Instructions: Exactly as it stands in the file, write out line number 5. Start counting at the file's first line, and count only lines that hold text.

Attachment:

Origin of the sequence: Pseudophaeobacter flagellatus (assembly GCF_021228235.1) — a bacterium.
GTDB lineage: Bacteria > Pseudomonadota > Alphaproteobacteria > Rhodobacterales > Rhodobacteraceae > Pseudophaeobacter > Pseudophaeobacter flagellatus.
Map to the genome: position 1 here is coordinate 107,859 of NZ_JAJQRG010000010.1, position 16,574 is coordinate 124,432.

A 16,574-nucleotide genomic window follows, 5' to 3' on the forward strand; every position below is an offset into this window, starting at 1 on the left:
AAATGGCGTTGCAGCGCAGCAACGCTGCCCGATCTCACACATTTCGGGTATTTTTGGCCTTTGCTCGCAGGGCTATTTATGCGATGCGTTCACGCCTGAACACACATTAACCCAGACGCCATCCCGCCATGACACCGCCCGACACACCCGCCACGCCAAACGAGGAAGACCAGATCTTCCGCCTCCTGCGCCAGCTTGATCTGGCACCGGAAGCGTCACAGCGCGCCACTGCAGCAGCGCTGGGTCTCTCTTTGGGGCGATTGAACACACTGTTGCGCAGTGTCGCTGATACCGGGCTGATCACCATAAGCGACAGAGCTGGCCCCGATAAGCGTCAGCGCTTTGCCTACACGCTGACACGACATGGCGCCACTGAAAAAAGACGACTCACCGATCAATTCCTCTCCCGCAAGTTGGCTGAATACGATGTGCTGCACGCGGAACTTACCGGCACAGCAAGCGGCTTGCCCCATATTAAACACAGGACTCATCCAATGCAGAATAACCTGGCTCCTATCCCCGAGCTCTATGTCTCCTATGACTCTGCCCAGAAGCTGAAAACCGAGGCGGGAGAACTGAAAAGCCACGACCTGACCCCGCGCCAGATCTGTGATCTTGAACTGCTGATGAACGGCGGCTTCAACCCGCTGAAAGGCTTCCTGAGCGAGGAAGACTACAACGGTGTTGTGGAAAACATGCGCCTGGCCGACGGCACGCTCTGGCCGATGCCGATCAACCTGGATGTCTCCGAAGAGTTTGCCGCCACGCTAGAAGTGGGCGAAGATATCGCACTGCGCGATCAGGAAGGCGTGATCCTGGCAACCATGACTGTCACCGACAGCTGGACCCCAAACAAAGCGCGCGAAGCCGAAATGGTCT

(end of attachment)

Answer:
AAATGGCGTTGCAGCGCAGCAACGCTGCCCGATCTCACACATTTCGGGTATTTTTGGCCTTTGCTCGCAGGGCTATTTATGCGATGCGTTCACGCCTGAACACACATTAACCCAGACGCCATCCCGCCATGACACCGCCCGACACACCCGCCACGCCAAACGAGGAAGACCAGATCTTCCGCCTCCTGCGCCAGCTTGATCTGGCACCGGAAGCGTCACAGCGCGCCACTGCAGCAGCGCTGGGTCTCTCTTTGGGGCGATTGAACACACTGTTGCGCAGTGTCGCTGATACCGGGCTGATCACCATAAGCGACAGAGCTGGCCCCGATAAGCGTCAGCGCTTTGCCTACACGCTGACACGACATGGCGCCACTGAAAAAAGACGACTCACCGATCAATTCCTCTCCCGCAAGTTGGCTGAATACGATGTGCTGCACGCGGAACTTACCGGCACAGCAAGCGGCTTGCCCCATATTAAACACAGGACTCATCCAATGCAGAATAACCTGGCTCCTATCCCCGAGCTCTATGTCTCCTATGACTCTGCCCAGAAGCTGAAAACCGAGGCGGGAGAACTGAAAAGCCACGACCTGACCCCGCGCCAGATCTGTGATCTTGAACTGCTGATGAACGGCGGCTTCAACCCGCTGAAAGGCTTCCTGAGCGAGGAAGACTACAACGGTGTTGTGGAAAACATGCGCCTGGCCGACGGCACGCTCTGGCCGATGCCGATCAACCTGGATGTCTCCGAAGAGTTTGCCGCCACGCTAGAAGTGGGCGAAGATATCGCACTGCGCGATCAGGAAGGCGTGATCCTGGCAACCATGACTGTCACCGACAGCTGGACCCCAAACAAAGCGCGCGAAGCCGAAATGGTCT